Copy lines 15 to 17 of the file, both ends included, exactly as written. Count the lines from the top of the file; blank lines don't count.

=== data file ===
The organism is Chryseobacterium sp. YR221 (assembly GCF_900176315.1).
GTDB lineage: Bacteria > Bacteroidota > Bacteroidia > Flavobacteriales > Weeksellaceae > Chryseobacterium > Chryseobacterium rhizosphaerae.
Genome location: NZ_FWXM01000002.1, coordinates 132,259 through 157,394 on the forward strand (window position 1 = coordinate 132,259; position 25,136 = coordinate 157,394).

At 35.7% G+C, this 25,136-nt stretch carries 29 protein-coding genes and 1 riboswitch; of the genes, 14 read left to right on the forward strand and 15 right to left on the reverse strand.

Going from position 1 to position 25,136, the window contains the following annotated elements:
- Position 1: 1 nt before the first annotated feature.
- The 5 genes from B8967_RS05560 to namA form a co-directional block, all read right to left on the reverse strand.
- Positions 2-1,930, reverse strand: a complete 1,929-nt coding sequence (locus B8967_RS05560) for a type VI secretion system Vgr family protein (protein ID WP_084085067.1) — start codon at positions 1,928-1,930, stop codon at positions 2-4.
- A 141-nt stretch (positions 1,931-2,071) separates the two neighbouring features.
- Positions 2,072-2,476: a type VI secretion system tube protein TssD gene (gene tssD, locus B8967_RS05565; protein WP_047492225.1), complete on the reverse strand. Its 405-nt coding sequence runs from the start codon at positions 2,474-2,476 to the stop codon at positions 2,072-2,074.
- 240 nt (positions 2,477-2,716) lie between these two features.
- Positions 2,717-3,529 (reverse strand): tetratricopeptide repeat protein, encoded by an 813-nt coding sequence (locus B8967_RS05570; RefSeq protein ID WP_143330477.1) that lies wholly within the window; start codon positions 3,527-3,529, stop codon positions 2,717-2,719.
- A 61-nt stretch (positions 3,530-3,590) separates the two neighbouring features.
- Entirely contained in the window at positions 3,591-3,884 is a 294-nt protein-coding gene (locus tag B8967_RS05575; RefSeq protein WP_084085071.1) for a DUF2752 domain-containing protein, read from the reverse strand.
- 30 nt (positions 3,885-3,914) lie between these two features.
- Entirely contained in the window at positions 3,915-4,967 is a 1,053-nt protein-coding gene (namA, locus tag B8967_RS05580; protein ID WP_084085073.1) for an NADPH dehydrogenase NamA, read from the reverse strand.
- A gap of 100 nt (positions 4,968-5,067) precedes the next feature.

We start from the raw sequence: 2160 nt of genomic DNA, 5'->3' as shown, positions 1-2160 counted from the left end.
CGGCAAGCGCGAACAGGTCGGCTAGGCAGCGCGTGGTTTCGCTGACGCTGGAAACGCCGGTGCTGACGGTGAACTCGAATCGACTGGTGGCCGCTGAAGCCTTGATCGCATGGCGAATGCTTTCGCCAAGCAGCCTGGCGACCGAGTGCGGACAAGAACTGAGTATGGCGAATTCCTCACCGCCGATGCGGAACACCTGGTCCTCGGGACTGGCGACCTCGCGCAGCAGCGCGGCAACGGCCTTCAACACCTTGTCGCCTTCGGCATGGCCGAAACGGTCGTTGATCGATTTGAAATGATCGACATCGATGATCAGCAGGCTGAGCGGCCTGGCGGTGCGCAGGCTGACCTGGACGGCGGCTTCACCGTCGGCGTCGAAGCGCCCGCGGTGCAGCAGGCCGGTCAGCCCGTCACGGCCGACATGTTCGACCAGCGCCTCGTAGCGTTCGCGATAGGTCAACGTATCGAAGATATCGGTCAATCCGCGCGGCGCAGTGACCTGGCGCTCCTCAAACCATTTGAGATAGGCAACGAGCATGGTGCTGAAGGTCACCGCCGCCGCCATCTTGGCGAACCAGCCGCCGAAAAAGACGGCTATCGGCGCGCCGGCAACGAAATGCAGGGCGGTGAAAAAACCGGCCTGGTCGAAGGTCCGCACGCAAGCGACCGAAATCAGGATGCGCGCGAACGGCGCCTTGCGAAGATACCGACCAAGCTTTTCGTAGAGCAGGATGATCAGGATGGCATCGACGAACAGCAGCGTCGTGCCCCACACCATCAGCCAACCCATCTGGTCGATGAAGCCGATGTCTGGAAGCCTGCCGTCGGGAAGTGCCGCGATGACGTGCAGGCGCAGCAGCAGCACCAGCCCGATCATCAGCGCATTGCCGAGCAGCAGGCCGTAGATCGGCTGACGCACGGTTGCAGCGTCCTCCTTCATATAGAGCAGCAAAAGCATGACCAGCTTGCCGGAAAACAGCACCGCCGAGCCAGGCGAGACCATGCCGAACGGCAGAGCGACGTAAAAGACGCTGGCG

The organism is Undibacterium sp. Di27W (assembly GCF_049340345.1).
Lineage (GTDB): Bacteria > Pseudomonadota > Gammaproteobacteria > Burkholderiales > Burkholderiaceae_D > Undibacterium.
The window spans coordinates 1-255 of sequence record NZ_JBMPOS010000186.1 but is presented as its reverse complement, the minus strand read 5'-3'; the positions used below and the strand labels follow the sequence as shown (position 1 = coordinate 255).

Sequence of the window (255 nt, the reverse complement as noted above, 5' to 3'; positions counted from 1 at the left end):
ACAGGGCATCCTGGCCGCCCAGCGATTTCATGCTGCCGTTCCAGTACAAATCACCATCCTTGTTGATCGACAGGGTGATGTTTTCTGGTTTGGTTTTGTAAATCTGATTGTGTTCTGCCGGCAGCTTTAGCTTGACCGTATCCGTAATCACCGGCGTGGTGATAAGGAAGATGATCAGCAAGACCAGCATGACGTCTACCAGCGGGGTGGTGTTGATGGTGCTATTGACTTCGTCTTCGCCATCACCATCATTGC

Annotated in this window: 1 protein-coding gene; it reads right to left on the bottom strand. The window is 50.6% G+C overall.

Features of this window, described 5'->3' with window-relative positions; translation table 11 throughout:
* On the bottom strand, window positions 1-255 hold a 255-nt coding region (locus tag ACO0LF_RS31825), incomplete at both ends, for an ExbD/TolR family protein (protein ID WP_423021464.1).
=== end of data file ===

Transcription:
- 30 nt (positions 3,885-3,914) lie between these two features.
- Entirely contained in the window at positions 3,915-4,967 is a 1,053-nt protein-coding gene (namA, locus tag B8967_RS05580; protein ID WP_084085073.1) for an NADPH dehydrogenase NamA, read from the reverse strand.
- A gap of 100 nt (positions 4,968-5,067) precedes the next feature.